“So what?” some may ask. “Let’s assume for argument’s sake that Trump has a narcissistic or Machiavellian personality. He has only just entered the White House. Can we not expect that he will try to reign in these supposed traits and clean up his act now that he is a powerful president?” At this point the issue becomes interesting, because research on personality and leadership suggests that should Trump indeed be imbued with narcissistic or Machiavellian tendencies, this may help us predict his behavior in this situation. This research however tells us that the answer to the question, unfortunately, is no. Indeed, people do not necessarily behave better when they are made responsible for others’ fates. In fact, power often tends to increase the correspondence between internal beliefs, states and traits on the one hand and behavior on the other.[7] In other words, powerful people are more likely to do whatever they feel like. This is good news if the person in power is highly cooperative and pro-social, or has other characteristics that may serve the group, the organization, or the nation. However, it is bad news if the person in power has more negative traits. Traits like narcissism and Machiavellianism may be reflected more strongly in behavior when the person is more powerful. For example, in a recent study we[7] investigated the relationship between leader narcissism, Machiavellianism, and psychopathy on abusive supervision in teams; we also assessed if these relationships changed depending on leader power.

 

“Indeed, people do not necessarily behave better when they are made responsible for others’ fates. In fact, power often tends to increase the correspondence between internal beliefs, states and traits on the one hand and behavior on the other. In other words, powerful people are more likely to do whatever they feel like.”

Comprising a total of 225 organizational teams, our data revealed that supervisors who scored higher on Machiavellianism were, as expected, seen as more abusive by their subordinates. In other words, highly cynical and calculating leaders tended display more (non-physical) hostility towards their subordinates, for instance by ridiculing them, putting them down in front of others, lying to them, or by being rude, untrustworthy, angry and mean. Moreover, this relationship was especially strong when these supervisors reported having more power within the organization. Thus, rather than making them behave responsibly, power only increased these leaders’ abusive tendencies.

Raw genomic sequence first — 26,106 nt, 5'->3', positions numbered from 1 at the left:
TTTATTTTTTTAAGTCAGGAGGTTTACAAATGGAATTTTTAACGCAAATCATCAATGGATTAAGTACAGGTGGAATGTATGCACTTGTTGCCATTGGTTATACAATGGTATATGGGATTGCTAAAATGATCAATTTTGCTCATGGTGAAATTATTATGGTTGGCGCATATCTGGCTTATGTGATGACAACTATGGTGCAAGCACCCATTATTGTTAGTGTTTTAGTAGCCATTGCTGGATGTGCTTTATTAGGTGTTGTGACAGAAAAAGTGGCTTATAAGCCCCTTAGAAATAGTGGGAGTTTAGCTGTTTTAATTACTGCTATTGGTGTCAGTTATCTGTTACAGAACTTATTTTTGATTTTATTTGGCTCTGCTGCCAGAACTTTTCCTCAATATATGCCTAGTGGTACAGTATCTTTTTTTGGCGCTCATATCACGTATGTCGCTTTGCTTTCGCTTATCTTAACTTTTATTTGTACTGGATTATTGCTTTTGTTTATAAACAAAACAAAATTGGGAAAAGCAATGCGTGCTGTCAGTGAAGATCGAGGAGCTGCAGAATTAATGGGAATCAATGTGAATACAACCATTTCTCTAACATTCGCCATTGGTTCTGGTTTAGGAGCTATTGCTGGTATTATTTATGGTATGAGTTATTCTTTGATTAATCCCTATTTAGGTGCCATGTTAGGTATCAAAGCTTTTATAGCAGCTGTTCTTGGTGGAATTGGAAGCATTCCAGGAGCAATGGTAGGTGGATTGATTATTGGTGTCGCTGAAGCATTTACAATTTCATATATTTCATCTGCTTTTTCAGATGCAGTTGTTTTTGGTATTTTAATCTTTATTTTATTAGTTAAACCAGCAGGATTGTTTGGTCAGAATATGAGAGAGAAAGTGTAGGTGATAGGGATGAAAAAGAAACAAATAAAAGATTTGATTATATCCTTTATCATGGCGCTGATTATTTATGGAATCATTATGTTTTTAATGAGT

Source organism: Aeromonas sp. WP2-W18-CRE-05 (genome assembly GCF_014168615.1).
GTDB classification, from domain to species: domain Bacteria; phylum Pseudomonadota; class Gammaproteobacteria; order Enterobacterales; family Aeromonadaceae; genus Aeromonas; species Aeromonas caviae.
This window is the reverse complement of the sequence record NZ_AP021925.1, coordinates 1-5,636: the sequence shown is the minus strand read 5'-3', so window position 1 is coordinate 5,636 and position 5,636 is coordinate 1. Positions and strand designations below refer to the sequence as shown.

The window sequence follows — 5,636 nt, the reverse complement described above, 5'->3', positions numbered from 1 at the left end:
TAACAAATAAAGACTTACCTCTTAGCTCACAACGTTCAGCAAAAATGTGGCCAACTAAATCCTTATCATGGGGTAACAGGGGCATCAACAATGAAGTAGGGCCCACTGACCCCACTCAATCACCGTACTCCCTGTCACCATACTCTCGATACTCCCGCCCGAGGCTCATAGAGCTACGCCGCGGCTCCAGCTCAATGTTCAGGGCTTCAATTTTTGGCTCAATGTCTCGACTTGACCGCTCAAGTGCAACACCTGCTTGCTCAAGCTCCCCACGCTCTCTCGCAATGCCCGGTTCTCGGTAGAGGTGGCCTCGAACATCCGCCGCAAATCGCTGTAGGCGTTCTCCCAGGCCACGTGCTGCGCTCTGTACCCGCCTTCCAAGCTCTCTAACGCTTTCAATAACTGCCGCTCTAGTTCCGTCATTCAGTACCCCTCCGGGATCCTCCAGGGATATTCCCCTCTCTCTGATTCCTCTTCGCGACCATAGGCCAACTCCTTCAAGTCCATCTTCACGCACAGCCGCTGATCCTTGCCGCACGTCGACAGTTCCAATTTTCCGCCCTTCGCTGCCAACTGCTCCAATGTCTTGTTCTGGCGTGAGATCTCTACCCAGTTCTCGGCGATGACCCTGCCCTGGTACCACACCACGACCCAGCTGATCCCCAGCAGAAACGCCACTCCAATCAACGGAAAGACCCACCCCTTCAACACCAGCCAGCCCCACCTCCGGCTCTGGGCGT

Interestingly, narcissistic leaders did not seem to be more abusive towards subordinates, not even when they had high power. This is in line with other research showing that narcissists are not likely to aggress against others, at least when they are not provoked. However, narcissists are prone to fragile and contingent self-esteem and may feel the need to restore their self-esteem when it is threatened. One strategy to build self-esteem is to rely on aggression. Narcissists are thus mainly aggressive towards those who threaten their ego (for instance, individuals who provide them with negative feedback). Note that Trump seems to do this a lot as well: When his ego is threatened (for instance when he is denied something or when he gets negative feedback in some way or fashion) angry tweets are bound to be posted.